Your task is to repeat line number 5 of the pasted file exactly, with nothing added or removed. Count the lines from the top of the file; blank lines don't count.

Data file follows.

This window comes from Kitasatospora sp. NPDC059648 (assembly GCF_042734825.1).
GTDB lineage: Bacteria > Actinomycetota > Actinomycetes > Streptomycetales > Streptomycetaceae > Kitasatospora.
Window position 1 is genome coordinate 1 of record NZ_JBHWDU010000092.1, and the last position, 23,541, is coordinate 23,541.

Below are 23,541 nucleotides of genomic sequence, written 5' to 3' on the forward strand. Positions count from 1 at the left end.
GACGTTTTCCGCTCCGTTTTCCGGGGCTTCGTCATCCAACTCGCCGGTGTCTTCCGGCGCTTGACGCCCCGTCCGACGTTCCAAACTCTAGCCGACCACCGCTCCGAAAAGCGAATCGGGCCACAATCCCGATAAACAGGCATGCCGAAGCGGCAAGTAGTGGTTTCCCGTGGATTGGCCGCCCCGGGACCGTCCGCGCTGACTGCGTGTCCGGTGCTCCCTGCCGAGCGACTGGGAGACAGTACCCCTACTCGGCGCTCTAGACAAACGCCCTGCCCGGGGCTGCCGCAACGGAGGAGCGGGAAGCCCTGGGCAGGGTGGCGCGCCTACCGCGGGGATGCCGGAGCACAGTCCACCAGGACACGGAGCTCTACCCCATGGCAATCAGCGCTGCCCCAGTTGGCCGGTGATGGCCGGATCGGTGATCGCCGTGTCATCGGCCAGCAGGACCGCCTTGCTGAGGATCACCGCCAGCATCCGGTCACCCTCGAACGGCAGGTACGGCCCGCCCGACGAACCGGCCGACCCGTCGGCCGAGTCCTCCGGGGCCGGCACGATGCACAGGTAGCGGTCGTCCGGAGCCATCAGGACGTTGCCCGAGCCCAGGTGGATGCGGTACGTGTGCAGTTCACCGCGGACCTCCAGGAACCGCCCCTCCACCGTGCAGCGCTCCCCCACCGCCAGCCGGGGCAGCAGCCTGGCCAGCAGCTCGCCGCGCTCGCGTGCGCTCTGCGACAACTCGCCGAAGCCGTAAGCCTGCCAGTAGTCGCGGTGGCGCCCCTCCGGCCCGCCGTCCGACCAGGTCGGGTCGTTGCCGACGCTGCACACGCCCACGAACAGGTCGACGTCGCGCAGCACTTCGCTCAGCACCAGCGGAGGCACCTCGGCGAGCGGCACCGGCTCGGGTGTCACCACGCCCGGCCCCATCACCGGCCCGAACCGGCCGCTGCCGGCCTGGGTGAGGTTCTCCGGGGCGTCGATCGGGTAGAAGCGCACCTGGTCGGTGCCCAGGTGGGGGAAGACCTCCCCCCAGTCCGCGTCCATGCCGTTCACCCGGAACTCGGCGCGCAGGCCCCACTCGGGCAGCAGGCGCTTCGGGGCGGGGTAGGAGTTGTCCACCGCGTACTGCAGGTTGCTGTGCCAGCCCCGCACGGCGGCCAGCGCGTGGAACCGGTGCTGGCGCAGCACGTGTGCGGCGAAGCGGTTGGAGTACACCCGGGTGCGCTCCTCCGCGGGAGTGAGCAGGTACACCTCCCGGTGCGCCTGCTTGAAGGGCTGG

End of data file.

GACGTTTTCCGCTCCGTTTTCCGGGGCTTCGTCATCCAACTCGCCGGTGTCTTCCGGCGCTTGACGCCCCGTCCGACGTTCCAAACTCTAGCCGACCACCGCTCCGAAAAGCGAATCGGGCCACAATCCCGATAAACAGGCATGCCGAAGCGGCAAGTAGTGGTTTCCCGTGGATTGGCCGCCCCGGGACCGTCCGCGCTGACTGCGTGTCCGGTGCTCCCTGCCGAGCGACTGGGAGACAGTACCCCTACTCGGCGCTCTAGACAAACGCCCTGCCCGGGGCTGCCGCAACGGAGGAGCGGGAAGCCCTGGGCAGGGTGGCGCGCCTACCGCGGGGATGCCGGAGCACAGTCCACCAGGACACGGAGCTCTACCCCATGGCAATCAGCGCTGCCCCAGTTGGCCGGTGATGGCCGGATCGGTGATCGCCGTGTCATCGGCCAGCAGGACCGCCTTGCTGAGGATCACCGCCAGCATCCGGTCACCCTCGAACGGCAGGTACGGCCCGCCCGACGAACCGGCCGACCCGTCGGCCGAGTCCTCCGGGGCCGGCACGATGCACAGGTAGCGGTCGTCCGGAGCCATCAGGACGTTGCCCGAGCCCAGGTGGATGCGGTACGTGTGCAGTTCACCGCGGACCTCCAGGAACCGCCCCTCCACCGTGCAGCGCTCCCCCACCGCCAGCCGGGGCAGCAGCCTGGCCAGCAGCTCGCCGCGCTCGCGTGCGCTCTGCGACAACTCGCCGAAGCCGTAAGCCTGCCAGTAGTCGCGGTGGCGCCCCTCCGGCCCGCCGTCCGACCAGGTCGGGTCGTTGCCGACGCTGCACACGCCCACGAACAGGTCGACGTCGCGCAGCACTTCGCTCAGCACCAGCGGAGGCACCTCGGCGAGCGGCACCGGCTCGGGTGTCACCACGCCCGGCCCCATCACCGGCCCGAACCGGCCGCTGCCGGCCTGGGTGAGGTTCTCCGGGGCGTCGATCGGGTAGAAGCGCACCTGGTCGGTGCCCAGGTGGGGGAAGACCTCCCCCCAGTCCGCGTCCATGCCGTTCACCCGGAACTCGGCGCGCAGGCCCCACTCGGGCAGCAGGCGCTTCGGGGCGGGGTAGGAGTTGTCCACCGCGTACTGCAGGTTGCTGTGCCAGCCCCGCACGGCGGCCAGCGCGTGGAACCGGTGCTGGCGCAGCACGTGTGCGGCGAAGCGGTTGGAGTACACCCGGGTGCGCTCCTCCGCGGGAGTGAGCAGGTACACCTCCCGGTGCGCCTGCTTGAAGGGCTGG